As the journey of growing up continued my mother lost her job as a house help, for reasons that I don’t know. We tried to relocate to the Mukuru Kwa Njenga slum since that where I was schooling and house rents were comparatively cheap, if you ignored the dangers there. Life become hard for me and my mother without her job. I started noticing different male visitors in our house on different occasions who would spend the night in our house. At first I thought my father had come back but I was wrong. They were her clients in prostitution. Sometimes my mother would leave our house after supper and return home before I left in the morning for school. I didn’t work out how much she used to earn but my assumption is that it must have been quite low because our life didn’t change; actually it deteriorated. On one occasion my mother came home in the morning crying, she was not in the mood to prepare me to go to school as she was used to do. I noticed that she had a swollen face but I had no courage to ask her what had gone wrong. She pulled me close to her and held me tight and whispered into my ears, “Sweetheart, we are leaving.” I remained silent because I knew there was something wrong as I had never witnessed my mother shedding tears. She made up her mind and decided to relocate to her grandmother’s somewhere in Meru. That day we stayed indoors without doing anything; all day my mother had a gloomy face and kept on covering her face and clicking as if she had some deep- seated regrets. We packed those few items that we actually owned: dilapidated bedding and a few utensils that fitted in a gunny bag, and left very early in the morning. As we had not paid our rent for that month we had to run away before the landlord was aware. We eventually arrived in Meru where she was looking to see if life could have a more meaningful purpose than that in Nairobi.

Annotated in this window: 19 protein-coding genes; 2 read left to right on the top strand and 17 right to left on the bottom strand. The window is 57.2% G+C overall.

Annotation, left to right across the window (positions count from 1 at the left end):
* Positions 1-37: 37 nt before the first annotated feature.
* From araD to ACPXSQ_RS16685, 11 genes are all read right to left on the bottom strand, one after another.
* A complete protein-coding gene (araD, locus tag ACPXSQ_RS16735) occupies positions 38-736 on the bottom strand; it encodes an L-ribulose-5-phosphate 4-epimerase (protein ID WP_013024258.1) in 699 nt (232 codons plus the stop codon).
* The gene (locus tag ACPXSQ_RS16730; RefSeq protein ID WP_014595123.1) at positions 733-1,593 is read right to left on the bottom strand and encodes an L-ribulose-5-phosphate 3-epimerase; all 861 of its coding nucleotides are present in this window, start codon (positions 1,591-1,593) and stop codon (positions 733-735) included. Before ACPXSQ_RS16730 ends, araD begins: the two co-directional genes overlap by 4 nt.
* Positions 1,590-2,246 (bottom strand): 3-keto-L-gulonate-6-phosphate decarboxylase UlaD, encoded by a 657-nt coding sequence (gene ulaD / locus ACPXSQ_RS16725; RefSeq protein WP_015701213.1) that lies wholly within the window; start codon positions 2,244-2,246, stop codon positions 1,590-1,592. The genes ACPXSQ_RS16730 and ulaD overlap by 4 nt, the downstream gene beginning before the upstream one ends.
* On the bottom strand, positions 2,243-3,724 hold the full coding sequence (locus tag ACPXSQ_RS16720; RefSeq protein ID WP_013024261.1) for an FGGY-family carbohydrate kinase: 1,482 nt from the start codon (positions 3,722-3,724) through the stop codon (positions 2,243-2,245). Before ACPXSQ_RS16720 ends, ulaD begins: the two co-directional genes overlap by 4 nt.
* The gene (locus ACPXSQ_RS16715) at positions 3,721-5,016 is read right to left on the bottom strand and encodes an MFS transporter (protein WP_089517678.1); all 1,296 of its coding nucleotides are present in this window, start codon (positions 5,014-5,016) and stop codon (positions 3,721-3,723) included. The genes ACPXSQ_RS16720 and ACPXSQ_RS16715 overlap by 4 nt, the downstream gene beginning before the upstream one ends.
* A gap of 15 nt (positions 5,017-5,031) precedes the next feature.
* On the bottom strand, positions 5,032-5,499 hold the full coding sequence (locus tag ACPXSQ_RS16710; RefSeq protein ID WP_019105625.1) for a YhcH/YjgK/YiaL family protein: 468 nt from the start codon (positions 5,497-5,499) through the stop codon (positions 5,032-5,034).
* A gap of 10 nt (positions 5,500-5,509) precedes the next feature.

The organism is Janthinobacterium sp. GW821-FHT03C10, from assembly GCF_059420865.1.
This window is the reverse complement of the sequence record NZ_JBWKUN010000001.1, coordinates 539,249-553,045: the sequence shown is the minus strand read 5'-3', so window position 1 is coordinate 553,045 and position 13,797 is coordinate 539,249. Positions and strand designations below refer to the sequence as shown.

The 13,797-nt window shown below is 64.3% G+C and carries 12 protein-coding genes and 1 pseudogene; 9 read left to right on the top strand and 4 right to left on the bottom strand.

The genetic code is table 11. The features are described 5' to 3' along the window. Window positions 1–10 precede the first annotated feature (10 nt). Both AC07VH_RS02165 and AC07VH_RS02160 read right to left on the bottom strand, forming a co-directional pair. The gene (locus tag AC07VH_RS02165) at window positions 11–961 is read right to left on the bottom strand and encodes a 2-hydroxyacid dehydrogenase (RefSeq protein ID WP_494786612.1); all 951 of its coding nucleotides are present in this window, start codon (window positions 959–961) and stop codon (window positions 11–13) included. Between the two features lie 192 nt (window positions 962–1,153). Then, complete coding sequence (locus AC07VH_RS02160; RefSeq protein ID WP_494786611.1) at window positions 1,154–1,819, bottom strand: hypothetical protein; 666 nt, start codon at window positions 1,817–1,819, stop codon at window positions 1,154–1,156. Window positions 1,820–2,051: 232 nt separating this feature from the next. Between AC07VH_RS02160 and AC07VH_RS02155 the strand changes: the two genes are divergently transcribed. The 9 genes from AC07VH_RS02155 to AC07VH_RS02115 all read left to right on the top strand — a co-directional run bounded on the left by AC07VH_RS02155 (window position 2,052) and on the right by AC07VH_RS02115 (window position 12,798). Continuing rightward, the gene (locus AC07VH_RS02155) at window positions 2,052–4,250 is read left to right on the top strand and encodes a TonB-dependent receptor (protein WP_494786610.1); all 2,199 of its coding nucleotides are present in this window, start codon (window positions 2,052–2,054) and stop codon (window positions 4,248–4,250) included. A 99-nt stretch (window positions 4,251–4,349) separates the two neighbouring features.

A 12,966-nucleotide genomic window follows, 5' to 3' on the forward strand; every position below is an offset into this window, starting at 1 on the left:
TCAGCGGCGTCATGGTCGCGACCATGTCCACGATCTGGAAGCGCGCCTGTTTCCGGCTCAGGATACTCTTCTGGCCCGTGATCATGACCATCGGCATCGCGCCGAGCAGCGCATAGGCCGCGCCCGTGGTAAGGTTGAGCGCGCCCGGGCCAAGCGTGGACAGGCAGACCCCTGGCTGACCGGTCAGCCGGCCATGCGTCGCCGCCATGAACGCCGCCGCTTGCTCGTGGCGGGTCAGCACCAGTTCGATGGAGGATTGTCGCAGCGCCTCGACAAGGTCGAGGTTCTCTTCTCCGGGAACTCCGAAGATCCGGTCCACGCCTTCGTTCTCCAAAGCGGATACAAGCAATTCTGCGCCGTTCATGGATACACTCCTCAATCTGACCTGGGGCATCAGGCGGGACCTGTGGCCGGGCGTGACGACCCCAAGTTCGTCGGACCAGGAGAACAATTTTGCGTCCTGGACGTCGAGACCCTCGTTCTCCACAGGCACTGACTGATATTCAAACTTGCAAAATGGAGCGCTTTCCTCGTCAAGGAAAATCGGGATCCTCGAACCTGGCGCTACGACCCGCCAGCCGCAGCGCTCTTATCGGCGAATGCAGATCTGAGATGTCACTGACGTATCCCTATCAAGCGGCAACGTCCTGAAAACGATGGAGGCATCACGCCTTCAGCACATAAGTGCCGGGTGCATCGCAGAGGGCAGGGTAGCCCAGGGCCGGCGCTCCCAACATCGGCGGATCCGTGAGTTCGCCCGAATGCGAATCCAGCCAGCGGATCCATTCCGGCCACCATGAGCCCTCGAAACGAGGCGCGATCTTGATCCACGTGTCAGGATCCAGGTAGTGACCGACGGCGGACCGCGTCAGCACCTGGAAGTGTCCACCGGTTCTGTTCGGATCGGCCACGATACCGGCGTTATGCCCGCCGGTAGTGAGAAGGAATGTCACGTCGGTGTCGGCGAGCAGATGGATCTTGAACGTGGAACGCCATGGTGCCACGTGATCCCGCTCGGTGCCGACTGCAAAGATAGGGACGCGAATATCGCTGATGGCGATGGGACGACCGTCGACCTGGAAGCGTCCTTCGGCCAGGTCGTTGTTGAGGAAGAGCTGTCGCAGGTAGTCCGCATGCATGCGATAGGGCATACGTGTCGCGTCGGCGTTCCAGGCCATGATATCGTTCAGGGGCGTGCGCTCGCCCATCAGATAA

In fact, life proved harder in Meru than in Nairobi. In Meru a woman has no say and cannot inherit anything from her parents. For that reason, we faced a lot of resistance from my uncles and two of them approached my mother and asked her why we had come carrying all her belongings. My mother told them that life in Nairobi was excruciating without a stable income and that that was the reason she had come home to seek refuge. Immediately they took our belongings and threw them outside the gate and told her that there was no space in the family and that she would have to go back to her child`s father. They took machetes and ran after her.